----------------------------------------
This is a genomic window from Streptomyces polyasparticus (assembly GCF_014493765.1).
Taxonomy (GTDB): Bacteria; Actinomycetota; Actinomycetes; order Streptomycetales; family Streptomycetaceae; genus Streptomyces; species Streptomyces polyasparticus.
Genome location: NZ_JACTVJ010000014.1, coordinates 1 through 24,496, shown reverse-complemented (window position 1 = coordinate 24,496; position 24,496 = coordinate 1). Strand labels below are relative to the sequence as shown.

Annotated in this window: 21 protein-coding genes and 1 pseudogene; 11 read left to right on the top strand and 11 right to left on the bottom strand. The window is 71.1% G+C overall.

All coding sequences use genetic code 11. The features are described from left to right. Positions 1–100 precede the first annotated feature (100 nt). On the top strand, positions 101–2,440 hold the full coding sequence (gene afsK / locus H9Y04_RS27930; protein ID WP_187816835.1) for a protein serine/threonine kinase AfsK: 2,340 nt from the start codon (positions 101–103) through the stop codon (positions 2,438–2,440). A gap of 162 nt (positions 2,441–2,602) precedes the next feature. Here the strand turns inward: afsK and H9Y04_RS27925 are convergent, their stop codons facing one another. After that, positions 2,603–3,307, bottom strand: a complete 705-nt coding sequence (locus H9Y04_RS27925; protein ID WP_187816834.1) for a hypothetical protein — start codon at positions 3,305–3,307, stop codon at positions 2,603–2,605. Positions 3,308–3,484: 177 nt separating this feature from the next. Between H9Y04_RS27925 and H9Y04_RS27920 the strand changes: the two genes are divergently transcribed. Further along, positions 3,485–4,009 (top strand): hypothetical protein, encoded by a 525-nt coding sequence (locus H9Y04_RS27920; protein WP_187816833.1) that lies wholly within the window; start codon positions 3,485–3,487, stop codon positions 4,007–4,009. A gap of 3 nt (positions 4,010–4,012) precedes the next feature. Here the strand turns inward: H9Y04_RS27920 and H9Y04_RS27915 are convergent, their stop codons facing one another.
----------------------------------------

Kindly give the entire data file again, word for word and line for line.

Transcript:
This is a genomic window from Streptomyces polyasparticus (assembly GCF_014493765.1).
Taxonomy (GTDB): Bacteria; Actinomycetota; Actinomycetes; order Streptomycetales; family Streptomycetaceae; genus Streptomyces; species Streptomyces polyasparticus.
Genome location: NZ_JACTVJ010000014.1, coordinates 1 through 24,496, shown reverse-complemented (window position 1 = coordinate 24,496; position 24,496 = coordinate 1). Strand labels below are relative to the sequence as shown.

Annotated in this window: 21 protein-coding genes and 1 pseudogene; 11 read left to right on the top strand and 11 right to left on the bottom strand. The window is 71.1% G+C overall.

All coding sequences use genetic code 11. The features are described from left to right. Positions 1–100 precede the first annotated feature (100 nt). On the top strand, positions 101–2,440 hold the full coding sequence (gene afsK / locus H9Y04_RS27930; protein ID WP_187816835.1) for a protein serine/threonine kinase AfsK: 2,340 nt from the start codon (positions 101–103) through the stop codon (positions 2,438–2,440). A gap of 162 nt (positions 2,441–2,602) precedes the next feature. Here the strand turns inward: afsK and H9Y04_RS27925 are convergent, their stop codons facing one another. After that, positions 2,603–3,307, bottom strand: a complete 705-nt coding sequence (locus H9Y04_RS27925; protein ID WP_187816834.1) for a hypothetical protein — start codon at positions 3,305–3,307, stop codon at positions 2,603–2,605. Positions 3,308–3,484: 177 nt separating this feature from the next. Between H9Y04_RS27925 and H9Y04_RS27920 the strand changes: the two genes are divergently transcribed. Further along, positions 3,485–4,009 (top strand): hypothetical protein, encoded by a 525-nt coding sequence (locus H9Y04_RS27920; protein WP_187816833.1) that lies wholly within the window; start codon positions 3,485–3,487, stop codon positions 4,007–4,009. A gap of 3 nt (positions 4,010–4,012) precedes the next feature. Here the strand turns inward: H9Y04_RS27920 and H9Y04_RS27915 are convergent, their stop codons facing one another.